Cash Crop Thrives Despite Weather Conditions

Asparagus is a big cash crop for the state of Michigan.

With things so dry, you’d think the plants would suffer.

But farmers say that’s not the case.

John Bakker, Executive Director of the Michigan Asparagus Advisory Board believes the weather has aided in the growing of the crop.

“The dry weather right now has not affected it this year. In fact, it has enabled us to get out in the field.”

Bakker has been working with asparagus for more than thirty years at the Michigan Asparagus Research Field in Hart.

His crop of spears are already starting to peek out from underground.

“We are expecting a good crop. We’ve got a couple of early varieties that are just starting to poke out of the ground. The main season varieties will probably be coming up in the next four, five days.”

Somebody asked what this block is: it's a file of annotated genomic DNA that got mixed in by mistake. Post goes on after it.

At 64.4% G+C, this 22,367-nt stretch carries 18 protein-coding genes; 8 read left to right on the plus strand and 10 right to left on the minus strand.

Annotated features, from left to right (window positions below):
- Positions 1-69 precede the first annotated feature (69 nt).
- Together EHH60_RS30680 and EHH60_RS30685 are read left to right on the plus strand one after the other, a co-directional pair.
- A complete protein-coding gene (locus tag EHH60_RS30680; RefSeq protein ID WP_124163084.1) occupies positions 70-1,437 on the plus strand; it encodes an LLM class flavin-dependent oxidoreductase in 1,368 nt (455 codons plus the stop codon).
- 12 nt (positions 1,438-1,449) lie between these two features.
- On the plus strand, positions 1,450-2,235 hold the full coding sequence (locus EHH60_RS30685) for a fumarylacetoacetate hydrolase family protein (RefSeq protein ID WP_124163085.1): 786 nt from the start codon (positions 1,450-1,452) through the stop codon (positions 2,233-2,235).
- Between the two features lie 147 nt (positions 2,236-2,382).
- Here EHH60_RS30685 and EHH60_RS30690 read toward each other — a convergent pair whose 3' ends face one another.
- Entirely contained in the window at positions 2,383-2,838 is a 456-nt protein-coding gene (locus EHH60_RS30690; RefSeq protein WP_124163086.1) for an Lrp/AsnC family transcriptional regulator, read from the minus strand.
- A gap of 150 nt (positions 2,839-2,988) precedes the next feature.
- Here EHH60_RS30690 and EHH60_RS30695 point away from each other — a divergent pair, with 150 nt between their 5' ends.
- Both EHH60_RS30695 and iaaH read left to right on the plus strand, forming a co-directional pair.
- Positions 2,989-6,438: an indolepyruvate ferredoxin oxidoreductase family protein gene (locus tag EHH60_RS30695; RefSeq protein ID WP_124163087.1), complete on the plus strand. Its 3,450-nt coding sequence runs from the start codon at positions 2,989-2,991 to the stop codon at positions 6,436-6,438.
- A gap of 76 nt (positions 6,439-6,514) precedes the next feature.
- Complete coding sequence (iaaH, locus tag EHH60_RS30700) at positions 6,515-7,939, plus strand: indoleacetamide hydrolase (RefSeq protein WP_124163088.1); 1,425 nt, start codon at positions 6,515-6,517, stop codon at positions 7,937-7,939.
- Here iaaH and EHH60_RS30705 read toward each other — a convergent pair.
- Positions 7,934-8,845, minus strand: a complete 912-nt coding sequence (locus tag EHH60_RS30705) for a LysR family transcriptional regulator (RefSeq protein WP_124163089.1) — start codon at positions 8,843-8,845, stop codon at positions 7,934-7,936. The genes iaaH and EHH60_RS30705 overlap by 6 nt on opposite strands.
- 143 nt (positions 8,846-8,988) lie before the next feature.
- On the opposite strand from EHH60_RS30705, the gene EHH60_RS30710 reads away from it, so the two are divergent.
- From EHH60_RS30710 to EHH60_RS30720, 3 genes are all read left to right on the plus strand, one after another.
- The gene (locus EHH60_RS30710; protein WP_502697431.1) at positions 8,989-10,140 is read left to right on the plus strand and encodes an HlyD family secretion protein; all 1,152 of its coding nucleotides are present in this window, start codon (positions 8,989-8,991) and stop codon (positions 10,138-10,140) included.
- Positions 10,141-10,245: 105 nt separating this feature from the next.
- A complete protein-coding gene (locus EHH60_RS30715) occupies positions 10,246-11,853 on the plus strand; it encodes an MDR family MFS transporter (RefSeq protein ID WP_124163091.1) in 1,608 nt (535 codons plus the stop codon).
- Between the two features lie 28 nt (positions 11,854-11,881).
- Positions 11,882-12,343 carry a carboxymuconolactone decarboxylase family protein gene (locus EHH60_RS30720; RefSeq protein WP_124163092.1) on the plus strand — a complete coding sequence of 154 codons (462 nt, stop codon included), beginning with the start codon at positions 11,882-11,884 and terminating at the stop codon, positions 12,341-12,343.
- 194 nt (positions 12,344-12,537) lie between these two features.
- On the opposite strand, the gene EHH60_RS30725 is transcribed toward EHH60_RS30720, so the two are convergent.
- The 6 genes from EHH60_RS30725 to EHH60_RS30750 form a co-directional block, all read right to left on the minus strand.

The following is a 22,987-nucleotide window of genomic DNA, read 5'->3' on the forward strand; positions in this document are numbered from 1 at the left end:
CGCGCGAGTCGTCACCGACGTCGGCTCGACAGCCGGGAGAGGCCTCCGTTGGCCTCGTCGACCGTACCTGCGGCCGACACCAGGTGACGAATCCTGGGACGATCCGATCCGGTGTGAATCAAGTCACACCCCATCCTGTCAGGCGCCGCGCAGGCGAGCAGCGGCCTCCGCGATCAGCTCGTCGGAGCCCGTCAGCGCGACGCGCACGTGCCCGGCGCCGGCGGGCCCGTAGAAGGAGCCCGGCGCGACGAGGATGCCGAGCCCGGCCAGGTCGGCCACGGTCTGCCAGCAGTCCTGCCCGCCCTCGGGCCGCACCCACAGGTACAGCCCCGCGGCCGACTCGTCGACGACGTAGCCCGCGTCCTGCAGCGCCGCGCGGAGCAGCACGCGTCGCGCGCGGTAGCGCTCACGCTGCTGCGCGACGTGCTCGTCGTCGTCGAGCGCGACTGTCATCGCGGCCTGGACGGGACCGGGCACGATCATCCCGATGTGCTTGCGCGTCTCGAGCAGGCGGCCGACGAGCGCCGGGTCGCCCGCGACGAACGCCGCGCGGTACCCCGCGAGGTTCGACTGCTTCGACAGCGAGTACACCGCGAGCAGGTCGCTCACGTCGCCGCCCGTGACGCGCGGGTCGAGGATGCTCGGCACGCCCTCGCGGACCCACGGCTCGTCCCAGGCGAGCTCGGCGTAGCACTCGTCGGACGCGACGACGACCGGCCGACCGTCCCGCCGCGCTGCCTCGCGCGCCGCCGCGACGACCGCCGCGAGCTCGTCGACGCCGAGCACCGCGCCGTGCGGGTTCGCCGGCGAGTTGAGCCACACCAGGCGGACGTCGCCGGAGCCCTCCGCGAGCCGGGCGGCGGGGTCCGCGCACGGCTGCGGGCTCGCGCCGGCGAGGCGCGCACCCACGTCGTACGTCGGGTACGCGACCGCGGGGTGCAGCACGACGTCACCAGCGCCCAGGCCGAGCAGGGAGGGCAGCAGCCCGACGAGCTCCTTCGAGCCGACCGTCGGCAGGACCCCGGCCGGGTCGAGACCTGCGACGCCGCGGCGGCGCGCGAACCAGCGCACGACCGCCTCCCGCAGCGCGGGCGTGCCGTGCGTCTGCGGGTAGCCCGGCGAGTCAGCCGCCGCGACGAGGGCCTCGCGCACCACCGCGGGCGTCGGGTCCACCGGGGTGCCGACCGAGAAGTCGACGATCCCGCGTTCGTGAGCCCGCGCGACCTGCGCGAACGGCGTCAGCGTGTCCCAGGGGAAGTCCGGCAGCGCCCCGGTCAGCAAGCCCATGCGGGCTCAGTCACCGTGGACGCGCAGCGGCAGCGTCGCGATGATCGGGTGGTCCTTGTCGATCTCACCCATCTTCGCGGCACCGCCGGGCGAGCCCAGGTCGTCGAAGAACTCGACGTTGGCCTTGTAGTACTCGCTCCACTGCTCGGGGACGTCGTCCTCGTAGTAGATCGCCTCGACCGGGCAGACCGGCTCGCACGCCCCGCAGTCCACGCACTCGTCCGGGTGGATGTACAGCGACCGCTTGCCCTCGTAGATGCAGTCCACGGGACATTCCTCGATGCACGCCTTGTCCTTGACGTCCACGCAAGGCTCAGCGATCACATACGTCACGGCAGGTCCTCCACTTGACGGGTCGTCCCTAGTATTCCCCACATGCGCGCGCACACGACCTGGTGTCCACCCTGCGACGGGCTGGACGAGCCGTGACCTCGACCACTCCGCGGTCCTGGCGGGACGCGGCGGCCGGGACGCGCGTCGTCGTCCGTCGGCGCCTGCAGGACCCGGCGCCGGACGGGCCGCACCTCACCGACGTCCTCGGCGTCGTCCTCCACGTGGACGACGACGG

While a few plants like these asparagus shoots have taken a hit from recent cold, it’s early.

John says after mowing them down a few times, the state harvest will be a big one.

“With a lot of hand labor, we expect to harvest 20 to 21, 22 million pounds in the state this year. “

With enemies like frost and long term heat something to watch, John says the success of his crop depends completely on mother nature.

“We’re good for the first week or two of harvest. If we don’t start getting more regular rains by about the second, third week of may, our crop, at that point, will start to suffer.”

For now, if things keep going they way he hopes, John believes he’ll be pulling up asparagus by the pound soon enough.

“Right now? fingers crossed. We’re in great shape.”